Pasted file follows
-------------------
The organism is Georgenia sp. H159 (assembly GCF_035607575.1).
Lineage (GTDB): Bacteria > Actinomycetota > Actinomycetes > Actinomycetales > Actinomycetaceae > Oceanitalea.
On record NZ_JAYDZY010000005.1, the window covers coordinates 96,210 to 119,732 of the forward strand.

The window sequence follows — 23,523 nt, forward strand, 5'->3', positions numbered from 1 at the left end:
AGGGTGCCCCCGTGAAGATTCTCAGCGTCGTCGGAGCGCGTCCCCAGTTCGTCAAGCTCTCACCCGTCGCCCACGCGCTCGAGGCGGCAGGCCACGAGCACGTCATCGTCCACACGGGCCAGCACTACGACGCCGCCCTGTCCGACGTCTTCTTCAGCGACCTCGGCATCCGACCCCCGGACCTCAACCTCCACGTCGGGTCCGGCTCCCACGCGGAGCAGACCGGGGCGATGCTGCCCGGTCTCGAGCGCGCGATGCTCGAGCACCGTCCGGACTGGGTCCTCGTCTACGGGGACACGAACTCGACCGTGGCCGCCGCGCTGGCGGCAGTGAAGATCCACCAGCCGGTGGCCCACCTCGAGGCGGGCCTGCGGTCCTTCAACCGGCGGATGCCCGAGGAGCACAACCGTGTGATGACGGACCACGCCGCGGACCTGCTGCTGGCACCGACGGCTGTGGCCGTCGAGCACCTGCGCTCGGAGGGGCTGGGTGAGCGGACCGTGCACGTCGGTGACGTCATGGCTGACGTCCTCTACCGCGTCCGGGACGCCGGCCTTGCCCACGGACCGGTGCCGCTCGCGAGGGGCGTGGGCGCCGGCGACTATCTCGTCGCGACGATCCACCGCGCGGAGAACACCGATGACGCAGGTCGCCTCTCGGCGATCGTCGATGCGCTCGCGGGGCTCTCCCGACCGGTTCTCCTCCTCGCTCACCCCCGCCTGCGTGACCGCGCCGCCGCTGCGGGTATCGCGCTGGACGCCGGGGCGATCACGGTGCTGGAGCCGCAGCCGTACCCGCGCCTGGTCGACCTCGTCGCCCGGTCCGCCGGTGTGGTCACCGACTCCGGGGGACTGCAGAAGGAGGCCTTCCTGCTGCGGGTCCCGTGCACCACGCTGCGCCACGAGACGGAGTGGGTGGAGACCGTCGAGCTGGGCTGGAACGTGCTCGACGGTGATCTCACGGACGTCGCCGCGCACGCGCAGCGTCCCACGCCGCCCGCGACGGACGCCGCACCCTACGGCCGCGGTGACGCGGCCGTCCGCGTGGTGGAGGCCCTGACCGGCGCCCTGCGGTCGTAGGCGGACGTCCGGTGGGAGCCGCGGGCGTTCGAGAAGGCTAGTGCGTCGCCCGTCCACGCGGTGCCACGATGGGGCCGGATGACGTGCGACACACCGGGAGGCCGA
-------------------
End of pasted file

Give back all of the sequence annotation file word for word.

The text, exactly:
The organism is Georgenia sp. H159 (assembly GCF_035607575.1).
Lineage (GTDB): Bacteria > Actinomycetota > Actinomycetes > Actinomycetales > Actinomycetaceae > Oceanitalea.
On record NZ_JAYDZY010000005.1, the window covers coordinates 96,210 to 119,732 of the forward strand.

The window sequence follows — 23,523 nt, forward strand, 5'->3', positions numbered from 1 at the left end:
AGGGTGCCCCCGTGAAGATTCTCAGCGTCGTCGGAGCGCGTCCCCAGTTCGTCAAGCTCTCACCCGTCGCCCACGCGCTCGAGGCGGCAGGCCACGAGCACGTCATCGTCCACACGGGCCAGCACTACGACGCCGCCCTGTCCGACGTCTTCTTCAGCGACCTCGGCATCCGACCCCCGGACCTCAACCTCCACGTCGGGTCCGGCTCCCACGCGGAGCAGACCGGGGCGATGCTGCCCGGTCTCGAGCGCGCGATGCTCGAGCACCGTCCGGACTGGGTCCTCGTCTACGGGGACACGAACTCGACCGTGGCCGCCGCGCTGGCGGCAGTGAAGATCCACCAGCCGGTGGCCCACCTCGAGGCGGGCCTGCGGTCCTTCAACCGGCGGATGCCCGAGGAGCACAACCGTGTGATGACGGACCACGCCGCGGACCTGCTGCTGGCACCGACGGCTGTGGCCGTCGAGCACCTGCGCTCGGAGGGGCTGGGTGAGCGGACCGTGCACGTCGGTGACGTCATGGCTGACGTCCTCTACCGCGTCCGGGACGCCGGCCTTGCCCACGGACCGGTGCCGCTCGCGAGGGGCGTGGGCGCCGGCGACTATCTCGTCGCGACGATCCACCGCGCGGAGAACACCGATGACGCAGGTCGCCTCTCGGCGATCGTCGATGCGCTCGCGGGGCTCTCCCGACCGGTTCTCCTCCTCGCTCACCCCCGCCTGCGTGACCGCGCCGCCGCTGCGGGTATCGCGCTGGACGCCGGGGCGATCACGGTGCTGGAGCCGCAGCCGTACCCGCGCCTGGTCGACCTCGTCGCCCGGTCCGCCGGTGTGGTCACCGACTCCGGGGGACTGCAGAAGGAGGCCTTCCTGCTGCGGGTCCCGTGCACCACGCTGCGCCACGAGACGGAGTGGGTGGAGACCGTCGAGCTGGGCTGGAACGTGCTCGACGGTGATCTCACGGACGTCGCCGCGCACGCGCAGCGTCCCACGCCGCCCGCGACGGACGCCGCACCCTACGGCCGCGGTGACGCGGCCGTCCGCGTGGTGGAGGCCCTGACCGGCGCCCTGCGGTCGTAGGCGGACGTCCGGTGGGAGCCGCGGGCGTTCGAGAAGGCTAGTGCGTCGCCCGTCCACGCGGTGCCACGATGGGGCCGGATGACGTGCGACACACCGGGAGGCCGA